To read the complete article, see:
Why You Should Learn to Grade for Yourself (

To read the earlier E-Sylum article, see:
NOTES FROM E-SYLUM READERS: JUNE 25, 2023 : How to Learn to Grade Coins (

Prigozhin's Boxes of Rubles

Found via News & Notes from the Society of Paper Money Collectors (Volume IX, Number 2, June 27, 2023) -Editor

Prigozhin's Boxes of Rubles Yevgeny Prigozhin, the leader of the Wagner Group Private Military Company, has confirmed that Russian security forces have found boxes full of money near his office in St Petersburg. Russian media reported that the boxes contain a total of 4 billion roubles (approximately US$47 million).

According to Fontanka, Prigozhin is believed to have his office in the Trezzini Hotel. During a search conducted in the hotel, the white Gazel minivan aroused suspicion as it did not belong to anyone living in Akademichesky Lane [the street where the van was parked - ed.]. The van was checked for explosives; when it was unlocked, boxes stuffed with money were found inside.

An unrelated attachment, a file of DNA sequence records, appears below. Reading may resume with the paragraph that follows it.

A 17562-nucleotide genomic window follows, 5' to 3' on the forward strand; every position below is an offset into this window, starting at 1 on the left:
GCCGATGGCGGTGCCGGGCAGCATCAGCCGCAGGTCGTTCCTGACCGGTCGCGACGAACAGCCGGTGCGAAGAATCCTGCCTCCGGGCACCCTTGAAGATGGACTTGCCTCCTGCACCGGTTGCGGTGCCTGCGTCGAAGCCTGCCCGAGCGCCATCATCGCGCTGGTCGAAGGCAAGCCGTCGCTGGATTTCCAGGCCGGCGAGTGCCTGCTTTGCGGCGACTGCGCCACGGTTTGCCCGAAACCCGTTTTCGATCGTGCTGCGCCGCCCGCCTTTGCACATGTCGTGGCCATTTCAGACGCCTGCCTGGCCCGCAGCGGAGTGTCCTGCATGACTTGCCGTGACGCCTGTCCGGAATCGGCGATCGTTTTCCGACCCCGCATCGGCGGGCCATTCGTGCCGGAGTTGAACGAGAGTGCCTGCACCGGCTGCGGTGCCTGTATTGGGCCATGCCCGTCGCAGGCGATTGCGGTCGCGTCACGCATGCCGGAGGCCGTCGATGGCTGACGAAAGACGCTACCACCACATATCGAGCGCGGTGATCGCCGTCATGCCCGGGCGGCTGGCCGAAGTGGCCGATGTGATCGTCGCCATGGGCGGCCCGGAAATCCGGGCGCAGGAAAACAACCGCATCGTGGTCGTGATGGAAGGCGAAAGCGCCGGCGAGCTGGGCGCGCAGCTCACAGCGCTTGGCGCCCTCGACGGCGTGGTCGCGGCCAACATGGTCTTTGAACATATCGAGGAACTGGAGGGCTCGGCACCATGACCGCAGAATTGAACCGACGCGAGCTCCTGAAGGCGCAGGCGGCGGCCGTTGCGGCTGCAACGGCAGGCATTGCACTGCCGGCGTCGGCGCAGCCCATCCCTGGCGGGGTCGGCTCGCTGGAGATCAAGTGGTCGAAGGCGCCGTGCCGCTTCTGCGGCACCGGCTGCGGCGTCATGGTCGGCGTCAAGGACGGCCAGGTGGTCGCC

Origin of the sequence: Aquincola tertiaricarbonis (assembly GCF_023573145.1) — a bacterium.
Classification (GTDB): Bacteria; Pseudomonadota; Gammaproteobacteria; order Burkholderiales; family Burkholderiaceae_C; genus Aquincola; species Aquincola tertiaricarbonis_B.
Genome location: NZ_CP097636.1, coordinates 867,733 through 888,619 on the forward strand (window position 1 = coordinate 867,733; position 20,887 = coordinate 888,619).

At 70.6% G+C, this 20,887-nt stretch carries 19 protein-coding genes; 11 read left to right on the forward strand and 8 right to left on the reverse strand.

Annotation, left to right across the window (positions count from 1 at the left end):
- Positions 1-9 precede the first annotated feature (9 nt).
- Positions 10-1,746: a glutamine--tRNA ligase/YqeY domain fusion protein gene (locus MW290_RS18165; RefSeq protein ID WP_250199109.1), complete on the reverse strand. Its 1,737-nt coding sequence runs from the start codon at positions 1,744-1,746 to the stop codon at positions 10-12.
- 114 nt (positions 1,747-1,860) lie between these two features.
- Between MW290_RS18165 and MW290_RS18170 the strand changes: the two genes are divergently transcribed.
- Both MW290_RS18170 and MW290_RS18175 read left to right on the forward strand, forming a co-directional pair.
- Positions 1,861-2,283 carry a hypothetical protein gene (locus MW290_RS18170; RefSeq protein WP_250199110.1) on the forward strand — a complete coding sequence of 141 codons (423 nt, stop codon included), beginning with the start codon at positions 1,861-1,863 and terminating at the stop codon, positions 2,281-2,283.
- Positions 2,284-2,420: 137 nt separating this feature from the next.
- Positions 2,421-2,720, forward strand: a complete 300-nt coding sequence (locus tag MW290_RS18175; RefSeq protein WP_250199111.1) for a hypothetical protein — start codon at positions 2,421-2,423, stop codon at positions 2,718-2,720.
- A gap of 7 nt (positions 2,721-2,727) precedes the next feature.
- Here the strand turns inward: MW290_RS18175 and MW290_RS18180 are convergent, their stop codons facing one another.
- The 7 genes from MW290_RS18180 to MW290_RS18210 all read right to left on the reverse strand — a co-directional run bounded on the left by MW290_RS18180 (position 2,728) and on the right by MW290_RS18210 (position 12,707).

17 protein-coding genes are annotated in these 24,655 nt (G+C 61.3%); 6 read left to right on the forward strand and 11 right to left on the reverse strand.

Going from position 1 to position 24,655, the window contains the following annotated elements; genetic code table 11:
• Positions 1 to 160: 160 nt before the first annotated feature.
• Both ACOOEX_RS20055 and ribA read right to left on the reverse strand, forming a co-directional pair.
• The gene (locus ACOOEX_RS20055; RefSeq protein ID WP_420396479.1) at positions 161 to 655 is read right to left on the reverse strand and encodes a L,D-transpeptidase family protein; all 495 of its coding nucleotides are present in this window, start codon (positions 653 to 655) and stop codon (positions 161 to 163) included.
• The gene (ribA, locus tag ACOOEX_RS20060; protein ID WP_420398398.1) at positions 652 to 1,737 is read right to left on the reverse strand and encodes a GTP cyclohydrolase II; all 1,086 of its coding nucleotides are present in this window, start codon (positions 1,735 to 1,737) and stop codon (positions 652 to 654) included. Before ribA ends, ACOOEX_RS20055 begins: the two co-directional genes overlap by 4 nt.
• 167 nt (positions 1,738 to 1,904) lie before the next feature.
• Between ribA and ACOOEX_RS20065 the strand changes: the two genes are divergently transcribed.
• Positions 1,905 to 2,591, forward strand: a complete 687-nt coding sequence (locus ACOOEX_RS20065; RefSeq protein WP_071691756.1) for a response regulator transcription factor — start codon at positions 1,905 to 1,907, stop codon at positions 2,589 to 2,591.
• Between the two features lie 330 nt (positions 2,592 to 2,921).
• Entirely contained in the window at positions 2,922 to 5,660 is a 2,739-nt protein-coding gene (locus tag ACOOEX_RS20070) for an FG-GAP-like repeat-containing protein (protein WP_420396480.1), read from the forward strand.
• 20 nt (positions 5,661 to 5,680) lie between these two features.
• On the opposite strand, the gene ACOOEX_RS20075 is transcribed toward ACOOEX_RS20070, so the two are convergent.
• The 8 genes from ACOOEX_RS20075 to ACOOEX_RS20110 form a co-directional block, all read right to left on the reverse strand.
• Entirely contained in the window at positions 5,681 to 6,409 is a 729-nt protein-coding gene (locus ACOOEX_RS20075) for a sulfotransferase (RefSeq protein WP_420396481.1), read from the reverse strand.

When the money contained inside the boxes found in the Gazel van was counted, the total was 4 billion roubles in cash (approximately US$47 million).

After this information was shared, Prigozhin issued a statement saying that in addition to the Gazel van, another two minibuses containing his money were also found.

"It wasn't just the Gazel that was found, but two other minibuses that contained money earmarked for wages, compensation for Cargo 200s [unofficial code for bodies of fighters killed in action - ed.], and other things," Prigozhin said.

He also claimed that during its 10 years in business, Wagner Group has always used cash for all payments.

To read the complete article, see:
Billions of roubles: Prigozhin claims Russian forces have found a van and 2 buses containing boxes of his money (

What does money mean if you can't hold it in your hand?